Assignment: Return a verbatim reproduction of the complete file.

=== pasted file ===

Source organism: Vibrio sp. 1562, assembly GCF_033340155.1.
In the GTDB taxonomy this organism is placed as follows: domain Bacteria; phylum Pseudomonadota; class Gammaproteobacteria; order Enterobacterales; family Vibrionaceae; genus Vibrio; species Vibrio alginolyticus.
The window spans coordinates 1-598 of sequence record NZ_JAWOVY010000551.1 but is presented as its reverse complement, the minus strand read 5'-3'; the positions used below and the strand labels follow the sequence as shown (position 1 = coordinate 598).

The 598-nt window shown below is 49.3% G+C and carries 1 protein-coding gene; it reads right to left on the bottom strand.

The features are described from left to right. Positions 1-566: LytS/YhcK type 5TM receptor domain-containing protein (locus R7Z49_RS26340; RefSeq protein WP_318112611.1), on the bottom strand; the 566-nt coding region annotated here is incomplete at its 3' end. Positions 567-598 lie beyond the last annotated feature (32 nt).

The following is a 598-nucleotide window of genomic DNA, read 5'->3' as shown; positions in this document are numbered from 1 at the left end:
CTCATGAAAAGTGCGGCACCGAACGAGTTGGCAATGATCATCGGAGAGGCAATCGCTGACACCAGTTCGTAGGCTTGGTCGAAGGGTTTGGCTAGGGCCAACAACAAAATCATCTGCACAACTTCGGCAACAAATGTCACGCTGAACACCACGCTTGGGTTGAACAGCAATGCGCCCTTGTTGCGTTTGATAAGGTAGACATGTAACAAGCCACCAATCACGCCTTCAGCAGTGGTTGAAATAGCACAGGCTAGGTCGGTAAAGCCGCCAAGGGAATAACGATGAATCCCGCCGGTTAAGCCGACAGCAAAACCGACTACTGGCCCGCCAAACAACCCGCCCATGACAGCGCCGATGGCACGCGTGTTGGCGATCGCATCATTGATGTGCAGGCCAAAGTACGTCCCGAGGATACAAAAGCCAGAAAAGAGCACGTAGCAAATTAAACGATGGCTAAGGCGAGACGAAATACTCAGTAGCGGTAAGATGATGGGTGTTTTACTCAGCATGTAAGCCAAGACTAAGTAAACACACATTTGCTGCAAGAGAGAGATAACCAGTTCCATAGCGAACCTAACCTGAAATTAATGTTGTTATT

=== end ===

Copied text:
Source organism: Vibrio sp. 1562, assembly GCF_033340155.1.
In the GTDB taxonomy this organism is placed as follows: domain Bacteria; phylum Pseudomonadota; class Gammaproteobacteria; order Enterobacterales; family Vibrionaceae; genus Vibrio; species Vibrio alginolyticus.
The window spans coordinates 1-598 of sequence record NZ_JAWOVY010000551.1 but is presented as its reverse complement, the minus strand read 5'-3'; the positions used below and the strand labels follow the sequence as shown (position 1 = coordinate 598).

The 598-nt window shown below is 49.3% G+C and carries 1 protein-coding gene; it reads right to left on the bottom strand.

The features are described from left to right. Positions 1-566: LytS/YhcK type 5TM receptor domain-containing protein (locus R7Z49_RS26340; RefSeq protein WP_318112611.1), on the bottom strand; the 566-nt coding region annotated here is incomplete at its 3' end. Positions 567-598 lie beyond the last annotated feature (32 nt).

The following is a 598-nucleotide window of genomic DNA, read 5'->3' as shown; positions in this document are numbered from 1 at the left end:
CTCATGAAAAGTGCGGCACCGAACGAGTTGGCAATGATCATCGGAGAGGCAATCGCTGACACCAGTTCGTAGGCTTGGTCGAAGGGTTTGGCTAGGGCCAACAACAAAATCATCTGCACAACTTCGGCAACAAATGTCACGCTGAACACCACGCTTGGGTTGAACAGCAATGCGCCCTTGTTGCGTTTGATAAGGTAGACATGTAACAAGCCACCAATCACGCCTTCAGCAGTGGTTGAAATAGCACAGGCTAGGTCGGTAAAGCCGCCAAGGGAATAACGATGAATCCCGCCGGTTAAGCCGACAGCAAAACCGACTACTGGCCCGCCAAACAACCCGCCCATGACAGCGCCGATGGCACGCGTGTTGGCGATCGCATCATTGATGTGCAGGCCAAAGTACGTCCCGAGGATACAAAAGCCAGAAAAGAGCACGTAGCAAATTAAACGATGGCTAAGGCGAGACGAAATACTCAGTAGCGGTAAGATGATGGGTGTTTTACTCAGCATGTAAGCCAAGACTAAGTAAACACACATTTGCTGCAAGAGAGAGATAACCAGTTCCATAGCGAACCTAACCTGAAATTAATGTTGTTATT